"The little bear boy was the one who did this. He then remained among the Anishinaabeg and taught them the mysteries of the Midewiwin; and, after he had finished, he told his adopted father that as his mission had been fulfilled he was to return to his kindred manidoog, for the Anishinaabeg would have no need to fear sickness as they now possessed the Midewiwin which would enable them to live. He also said that his spirit could bring a body to life but once, and he would now return to the sun from which they would feel his influence."

This event is called Gwiiwizens wedizhichigewinid—Deeds of a Little-boy.


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Mide societies keep wiigwaasabak (birch bark scrolls) that preserve their teachings. They have degrees of initiations and hold ceremonies. They are often associated with the Seven Fires Society, and other Indigenous groups or organizations. The Miigis shell, or cowry shell, is used in some ceremonies, along with bundles, sacred items, etc. There are many oral teachings, symbols, stories, history, and wisdom passed along and preserved from one generation to the next by these groups.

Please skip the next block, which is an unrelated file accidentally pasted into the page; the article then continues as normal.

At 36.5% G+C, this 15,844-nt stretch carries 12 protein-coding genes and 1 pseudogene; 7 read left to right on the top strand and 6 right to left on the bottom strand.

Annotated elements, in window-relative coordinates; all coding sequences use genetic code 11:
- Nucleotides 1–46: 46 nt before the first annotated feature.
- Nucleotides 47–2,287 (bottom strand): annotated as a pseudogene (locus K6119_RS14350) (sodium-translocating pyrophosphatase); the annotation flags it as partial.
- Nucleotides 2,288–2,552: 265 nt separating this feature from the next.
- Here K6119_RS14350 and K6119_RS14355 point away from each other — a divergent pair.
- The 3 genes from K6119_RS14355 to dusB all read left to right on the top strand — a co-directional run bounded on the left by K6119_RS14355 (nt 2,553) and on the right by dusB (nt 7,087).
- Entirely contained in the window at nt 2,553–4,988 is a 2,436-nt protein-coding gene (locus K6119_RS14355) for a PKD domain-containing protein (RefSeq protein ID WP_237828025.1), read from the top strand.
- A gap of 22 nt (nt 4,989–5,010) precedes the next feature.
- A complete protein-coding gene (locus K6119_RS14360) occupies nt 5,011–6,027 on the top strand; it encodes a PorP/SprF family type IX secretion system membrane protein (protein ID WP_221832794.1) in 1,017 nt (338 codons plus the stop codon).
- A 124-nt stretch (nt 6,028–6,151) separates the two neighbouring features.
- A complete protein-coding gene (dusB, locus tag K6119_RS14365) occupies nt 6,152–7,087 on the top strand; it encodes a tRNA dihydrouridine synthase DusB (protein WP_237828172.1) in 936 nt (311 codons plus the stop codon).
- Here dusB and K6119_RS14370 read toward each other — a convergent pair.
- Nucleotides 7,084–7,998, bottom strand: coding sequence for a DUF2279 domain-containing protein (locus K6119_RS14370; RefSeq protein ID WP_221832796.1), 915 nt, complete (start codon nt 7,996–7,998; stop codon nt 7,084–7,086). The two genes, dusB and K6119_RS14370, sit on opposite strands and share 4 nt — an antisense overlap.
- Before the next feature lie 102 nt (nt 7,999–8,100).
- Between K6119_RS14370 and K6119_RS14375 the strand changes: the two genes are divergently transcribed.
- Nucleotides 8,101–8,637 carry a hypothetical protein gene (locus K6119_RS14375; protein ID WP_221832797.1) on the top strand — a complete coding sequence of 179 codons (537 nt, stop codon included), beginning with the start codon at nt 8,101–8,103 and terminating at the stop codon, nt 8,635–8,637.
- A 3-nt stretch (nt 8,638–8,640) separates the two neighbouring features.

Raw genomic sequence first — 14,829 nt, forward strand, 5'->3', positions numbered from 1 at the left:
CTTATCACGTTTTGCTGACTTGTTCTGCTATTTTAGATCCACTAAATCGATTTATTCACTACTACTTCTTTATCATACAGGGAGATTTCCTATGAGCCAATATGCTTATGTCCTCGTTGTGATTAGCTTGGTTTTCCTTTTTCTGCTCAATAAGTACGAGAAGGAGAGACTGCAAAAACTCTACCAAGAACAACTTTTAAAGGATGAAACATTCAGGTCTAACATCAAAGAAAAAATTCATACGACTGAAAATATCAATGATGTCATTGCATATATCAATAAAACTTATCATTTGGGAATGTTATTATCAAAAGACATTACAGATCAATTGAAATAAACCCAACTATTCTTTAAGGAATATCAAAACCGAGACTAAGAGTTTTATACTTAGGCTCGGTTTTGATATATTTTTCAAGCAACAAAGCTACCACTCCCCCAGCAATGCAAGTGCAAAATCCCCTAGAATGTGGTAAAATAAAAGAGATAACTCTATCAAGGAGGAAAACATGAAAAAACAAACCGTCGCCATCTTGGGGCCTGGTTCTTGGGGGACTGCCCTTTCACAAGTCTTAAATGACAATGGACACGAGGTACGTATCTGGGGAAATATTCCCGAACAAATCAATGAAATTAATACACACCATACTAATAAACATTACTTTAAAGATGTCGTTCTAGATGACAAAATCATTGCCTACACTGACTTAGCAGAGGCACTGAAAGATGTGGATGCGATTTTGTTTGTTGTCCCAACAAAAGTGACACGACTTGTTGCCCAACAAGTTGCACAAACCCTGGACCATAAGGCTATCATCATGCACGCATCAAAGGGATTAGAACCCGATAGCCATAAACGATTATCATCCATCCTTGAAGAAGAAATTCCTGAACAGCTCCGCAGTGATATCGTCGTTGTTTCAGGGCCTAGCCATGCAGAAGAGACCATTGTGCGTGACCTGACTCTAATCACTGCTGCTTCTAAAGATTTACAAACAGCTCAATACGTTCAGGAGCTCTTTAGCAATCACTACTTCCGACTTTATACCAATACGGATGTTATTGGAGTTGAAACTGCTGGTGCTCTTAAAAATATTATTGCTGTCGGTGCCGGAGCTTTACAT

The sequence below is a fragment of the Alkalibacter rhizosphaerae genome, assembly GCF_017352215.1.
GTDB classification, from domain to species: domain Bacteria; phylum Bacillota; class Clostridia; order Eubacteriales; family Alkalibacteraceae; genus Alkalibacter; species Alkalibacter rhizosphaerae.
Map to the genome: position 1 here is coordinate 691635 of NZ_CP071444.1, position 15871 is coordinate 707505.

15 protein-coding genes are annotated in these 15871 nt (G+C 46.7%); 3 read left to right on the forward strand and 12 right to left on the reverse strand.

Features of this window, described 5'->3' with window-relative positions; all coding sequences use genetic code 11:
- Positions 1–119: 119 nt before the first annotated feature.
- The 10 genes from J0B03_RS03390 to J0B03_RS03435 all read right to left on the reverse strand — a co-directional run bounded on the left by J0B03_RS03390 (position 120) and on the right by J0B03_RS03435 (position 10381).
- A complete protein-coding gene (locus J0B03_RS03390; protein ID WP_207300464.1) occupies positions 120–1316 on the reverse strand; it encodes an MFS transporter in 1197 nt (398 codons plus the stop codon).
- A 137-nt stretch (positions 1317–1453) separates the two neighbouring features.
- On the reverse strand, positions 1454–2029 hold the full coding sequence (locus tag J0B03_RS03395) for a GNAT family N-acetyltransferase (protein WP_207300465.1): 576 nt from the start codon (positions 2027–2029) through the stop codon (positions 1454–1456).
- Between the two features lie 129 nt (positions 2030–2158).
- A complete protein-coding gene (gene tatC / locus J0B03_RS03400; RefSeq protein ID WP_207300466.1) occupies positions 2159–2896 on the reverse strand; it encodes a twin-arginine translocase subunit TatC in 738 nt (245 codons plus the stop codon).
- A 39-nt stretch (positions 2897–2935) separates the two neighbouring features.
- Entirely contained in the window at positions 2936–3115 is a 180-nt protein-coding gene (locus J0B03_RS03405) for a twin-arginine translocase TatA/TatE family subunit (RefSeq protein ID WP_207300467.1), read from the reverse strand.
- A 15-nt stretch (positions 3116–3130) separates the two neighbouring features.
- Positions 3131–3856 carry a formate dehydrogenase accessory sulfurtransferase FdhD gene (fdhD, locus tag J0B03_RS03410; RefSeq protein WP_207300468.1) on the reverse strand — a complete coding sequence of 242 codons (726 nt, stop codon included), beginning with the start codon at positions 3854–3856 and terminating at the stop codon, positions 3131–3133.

Whiteshell Provincial Park (Manitoba) is named after the whiteshell (cowry) used in Midewiwin ceremonies. This park contains some petroforms that are over 1000 years old, or possibly older, and therefore may predate some aboriginal groups that came later to the area. The Midew society is commemorated in the name of the Midewin National Tallgrass Prairie (Illinois).


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The Mide practitioners are initiated and ranked by degrees. Much like the apprentice system, masonic degrees, or an academic degree program, a practitioner cannot advance to the next higher degree until completing the required studies, experiences and ceremonies required of that degree. Only after successful completion may a candidate be considered for advancement to the next degree.

Extended Fourth

The accounts regarding the extended Fourth Degrees vary from region to region. All Midewiwin groups claim the extended Fourth Degrees are specialized forms of the Fourth Degree. Depending on the region, these extended Fourth Degree Midew can be called "Fifth Degree" up to "Ninth Degree." In parallel, if the Fourth Degree Midew is to a doctorate degree, the Extended Fourth Degree Midew is to a post-doctorate degree. The Jiisakiwinini is widely referred to by Elders as the "highest" degree of all the medicine practitioners in the Mide, as it is spiritual medicine as opposed to physical/plant based medicine.[5]

Medicine lodge